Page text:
Golfers take money over morals playing in Saudi Arabia tourney

LA JOLLA, Calif. — Justin Rose barely had time to admire his new trophy or count the $1.278 million he won for capturing the Farmers Insurance Open on Sunday at Torrey Pines before he had to scramble to catch a flight out of town.

To Saudi Arabia.

Patrick Reed, who finished about 30 minutes before Rose, hurried from the course to catch the first of two flights scheduled to get him to Saudi Arabia by about 4 a.m. Tuesday to play in the Saudi International, the European Tour’s newest event.

Among the other stars of the sport slated to join Rose and Reed to play in the event this week are Dustin Johnson, Brooks Koepka, Bryson DeChambeau, Sergio Garcia, Ernie Els, Henrik Stenson and Ian Poulter.

Though the tournament purse is $3.5 million, those players are believed to be receiving significant appearance fees, upward of more than $1 million.

On its surface, the event looks like just another money grab for these multi-millionaire players.

But the underbelly has an uncomfortable feel to it — beginning with the European Tour’s decision to put an event in such a dangerous country, rife with horrible human rights practices.

These players are independent contractors, and they’re entitled to chase whatever money they choose to.

But in this case, you cannot help but wonder at what price it is worth the risk to their own well-being and if there’s any part of them that takes into consideration the frightening things that occur in that country, lowlighted by its involvement in the murder of journalist Jamal Khashoggi in October.

Saudi Arabia’s human rights record has come under intense scrutiny since the death of Khashoggi, who wrote critically of Crown Prince Mohammad Bin Salman in columns for the Washington Post.

Paul Casey, a prominent player on the European Tour who also is an ambassador for UNICEF, is one known player to have declined an invitation to the event, citing the country’s human rights atrocities among his reasons.

Casey, however, is a bit of a lone wolf on this, with the other players blindly powering on as if this were just any golf tournament in any another country.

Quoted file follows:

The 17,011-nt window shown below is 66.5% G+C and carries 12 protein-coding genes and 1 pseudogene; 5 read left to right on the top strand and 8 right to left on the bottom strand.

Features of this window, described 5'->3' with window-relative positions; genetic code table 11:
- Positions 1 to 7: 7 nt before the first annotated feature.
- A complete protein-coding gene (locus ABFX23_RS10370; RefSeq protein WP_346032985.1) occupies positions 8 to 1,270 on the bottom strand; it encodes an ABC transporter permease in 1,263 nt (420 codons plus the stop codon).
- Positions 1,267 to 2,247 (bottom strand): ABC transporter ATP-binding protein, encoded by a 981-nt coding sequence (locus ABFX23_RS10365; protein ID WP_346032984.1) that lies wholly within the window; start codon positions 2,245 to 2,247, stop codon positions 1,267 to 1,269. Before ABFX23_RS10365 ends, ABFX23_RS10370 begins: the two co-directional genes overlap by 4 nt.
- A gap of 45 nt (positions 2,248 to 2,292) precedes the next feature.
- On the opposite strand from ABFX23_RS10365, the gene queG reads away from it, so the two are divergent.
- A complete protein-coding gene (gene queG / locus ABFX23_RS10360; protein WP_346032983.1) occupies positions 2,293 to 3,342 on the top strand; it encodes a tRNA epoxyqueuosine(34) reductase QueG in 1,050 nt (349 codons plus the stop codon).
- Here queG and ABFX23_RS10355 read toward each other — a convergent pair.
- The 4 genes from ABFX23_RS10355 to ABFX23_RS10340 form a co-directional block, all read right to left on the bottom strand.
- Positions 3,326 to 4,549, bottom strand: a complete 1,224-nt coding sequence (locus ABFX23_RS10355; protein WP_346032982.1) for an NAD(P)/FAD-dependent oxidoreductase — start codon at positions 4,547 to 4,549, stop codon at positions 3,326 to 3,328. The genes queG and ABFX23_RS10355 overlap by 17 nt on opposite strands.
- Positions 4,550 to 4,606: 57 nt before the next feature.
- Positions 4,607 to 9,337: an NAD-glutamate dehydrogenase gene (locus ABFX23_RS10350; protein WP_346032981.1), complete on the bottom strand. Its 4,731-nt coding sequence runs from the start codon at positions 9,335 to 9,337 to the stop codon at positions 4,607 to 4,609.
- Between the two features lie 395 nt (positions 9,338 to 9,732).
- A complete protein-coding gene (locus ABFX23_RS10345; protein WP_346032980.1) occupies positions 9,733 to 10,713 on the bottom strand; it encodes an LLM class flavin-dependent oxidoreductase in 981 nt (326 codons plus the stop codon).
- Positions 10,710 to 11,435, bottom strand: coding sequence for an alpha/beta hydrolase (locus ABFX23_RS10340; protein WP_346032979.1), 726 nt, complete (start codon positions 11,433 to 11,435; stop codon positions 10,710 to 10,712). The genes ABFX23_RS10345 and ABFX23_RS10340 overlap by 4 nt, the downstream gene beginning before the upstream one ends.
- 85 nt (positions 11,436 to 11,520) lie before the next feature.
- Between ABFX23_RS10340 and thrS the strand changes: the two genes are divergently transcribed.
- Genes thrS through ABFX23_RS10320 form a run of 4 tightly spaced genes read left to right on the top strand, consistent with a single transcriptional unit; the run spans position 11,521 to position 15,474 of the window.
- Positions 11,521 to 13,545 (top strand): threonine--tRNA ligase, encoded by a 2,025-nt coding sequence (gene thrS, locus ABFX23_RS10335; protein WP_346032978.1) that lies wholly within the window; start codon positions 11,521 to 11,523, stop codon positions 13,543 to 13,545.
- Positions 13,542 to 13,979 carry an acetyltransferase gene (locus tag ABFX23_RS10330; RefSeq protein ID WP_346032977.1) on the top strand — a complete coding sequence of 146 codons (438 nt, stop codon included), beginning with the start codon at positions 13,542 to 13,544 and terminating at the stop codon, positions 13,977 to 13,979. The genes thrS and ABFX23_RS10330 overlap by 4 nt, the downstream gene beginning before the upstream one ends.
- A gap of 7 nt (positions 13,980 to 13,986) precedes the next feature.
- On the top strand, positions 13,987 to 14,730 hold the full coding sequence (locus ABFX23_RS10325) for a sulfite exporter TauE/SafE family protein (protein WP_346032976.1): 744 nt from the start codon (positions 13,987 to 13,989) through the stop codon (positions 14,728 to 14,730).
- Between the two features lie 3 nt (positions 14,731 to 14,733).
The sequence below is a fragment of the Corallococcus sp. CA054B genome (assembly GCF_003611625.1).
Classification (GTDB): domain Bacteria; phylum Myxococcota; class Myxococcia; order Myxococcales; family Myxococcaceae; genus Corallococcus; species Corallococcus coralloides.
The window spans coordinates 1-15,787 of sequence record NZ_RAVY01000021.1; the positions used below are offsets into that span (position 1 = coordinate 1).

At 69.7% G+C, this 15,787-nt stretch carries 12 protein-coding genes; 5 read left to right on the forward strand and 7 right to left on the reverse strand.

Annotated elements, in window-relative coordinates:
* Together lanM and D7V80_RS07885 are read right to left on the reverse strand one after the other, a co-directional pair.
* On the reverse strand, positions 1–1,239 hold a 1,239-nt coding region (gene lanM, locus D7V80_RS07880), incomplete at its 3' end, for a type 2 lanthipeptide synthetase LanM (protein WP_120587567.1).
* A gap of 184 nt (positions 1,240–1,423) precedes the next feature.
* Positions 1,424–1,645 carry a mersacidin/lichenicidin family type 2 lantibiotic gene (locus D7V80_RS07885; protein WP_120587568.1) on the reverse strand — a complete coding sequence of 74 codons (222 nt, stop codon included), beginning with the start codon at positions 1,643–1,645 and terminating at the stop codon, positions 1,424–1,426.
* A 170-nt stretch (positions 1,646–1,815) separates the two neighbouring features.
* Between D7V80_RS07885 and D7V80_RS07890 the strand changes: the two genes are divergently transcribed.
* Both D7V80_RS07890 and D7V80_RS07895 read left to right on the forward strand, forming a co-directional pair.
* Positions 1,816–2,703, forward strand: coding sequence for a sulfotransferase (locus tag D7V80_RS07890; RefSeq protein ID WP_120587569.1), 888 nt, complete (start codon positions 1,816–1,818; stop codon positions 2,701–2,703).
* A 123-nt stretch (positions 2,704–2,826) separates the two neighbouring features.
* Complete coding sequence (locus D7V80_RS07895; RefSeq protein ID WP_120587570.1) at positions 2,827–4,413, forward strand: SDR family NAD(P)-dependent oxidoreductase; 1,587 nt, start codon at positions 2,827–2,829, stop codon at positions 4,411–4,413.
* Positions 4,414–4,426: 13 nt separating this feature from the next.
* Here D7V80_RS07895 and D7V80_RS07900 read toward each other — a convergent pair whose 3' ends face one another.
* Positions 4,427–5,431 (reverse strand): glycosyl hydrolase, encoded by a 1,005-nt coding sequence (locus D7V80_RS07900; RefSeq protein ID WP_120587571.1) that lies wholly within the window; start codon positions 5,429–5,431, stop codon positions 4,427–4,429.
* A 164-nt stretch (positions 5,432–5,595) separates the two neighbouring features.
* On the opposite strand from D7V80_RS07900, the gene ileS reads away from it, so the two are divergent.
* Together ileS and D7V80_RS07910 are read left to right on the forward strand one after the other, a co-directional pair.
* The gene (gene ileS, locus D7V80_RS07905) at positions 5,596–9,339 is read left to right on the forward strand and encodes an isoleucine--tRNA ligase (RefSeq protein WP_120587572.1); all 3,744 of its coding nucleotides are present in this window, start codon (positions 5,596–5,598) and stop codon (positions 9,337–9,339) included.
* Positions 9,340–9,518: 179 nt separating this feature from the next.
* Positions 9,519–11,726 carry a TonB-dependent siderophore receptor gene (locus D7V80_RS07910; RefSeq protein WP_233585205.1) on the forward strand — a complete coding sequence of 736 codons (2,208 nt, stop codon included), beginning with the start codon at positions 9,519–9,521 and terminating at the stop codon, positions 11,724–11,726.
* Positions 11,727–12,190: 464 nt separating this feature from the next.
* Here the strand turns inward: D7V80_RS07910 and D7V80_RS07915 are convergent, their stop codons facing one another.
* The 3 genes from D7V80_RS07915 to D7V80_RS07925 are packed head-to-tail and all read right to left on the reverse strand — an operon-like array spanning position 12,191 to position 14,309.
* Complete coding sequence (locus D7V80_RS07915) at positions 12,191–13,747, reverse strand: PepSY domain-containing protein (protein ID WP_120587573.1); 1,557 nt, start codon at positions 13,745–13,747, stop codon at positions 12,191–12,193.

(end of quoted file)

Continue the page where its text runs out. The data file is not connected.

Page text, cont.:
When The Post asked Reed after his round Sunday if he had any concern about his safety there, he said, “No, because the European Tour has us covered.”

That answer sounded equal parts naive to exactly how protected anyone can be by a golf tour governing body and ignorant to the issues taking place in that country.

“We’re athletes,” Reed said. “We are going over to play golf. We leave that to the people who handle politics.”

Reed called it “a very easy decision” for him to go to Saudi Arabia, saying, “I know Saudi is really trying to grow the game of golf, and I’m a huge advocate of growing the game of golf worldwide. If I can help with that, I’m all for it.”

It all sounds so very altruistic, but it’s not. It’s about money, wealthy players lining their pockets with more money than they may ever need. And you have to wonder whether it’s all worth it.

“I’m not a politician. I’m a pro golfer,” Rose said after his win Sunday. “There are reasons to go play it. It’s a good field, there are lot of world ranking points to play for, and by all accounts, it’s a good golf course. It’ll be an experience to experience Saudi Arabia.”

Hopefully, for the sake of Rose and Reed and the others, it’ll be a safe experience.

Brandel Chamblee, a former PGA Tour player and current Golf Channel analyst, went on a passionate tirade of sorts on the air Sunday, calling out the players for participating in the tournament.

“To turn a blind eye to the butchering of a media member in some way euphemizes the egregious atrocity that not only took place with the Jamal Khashoggi murder but what goes on there all the time,” Chamblee said. “Non-participation — and I applaud Paul Casey — in some marginal way makes a statement on human rights. By participating, [the players] are ventriloquists for the abhorrent, reprehensible [Saudi] regime.

“I cannot imagine what economic incentive it would take for me to go to a place that is so egregiously on the wrong side of human rights. I don’t understand it from an economic point of view, I don’t understand it from a business point of view, and I don’t understand it from a moral point of view.”

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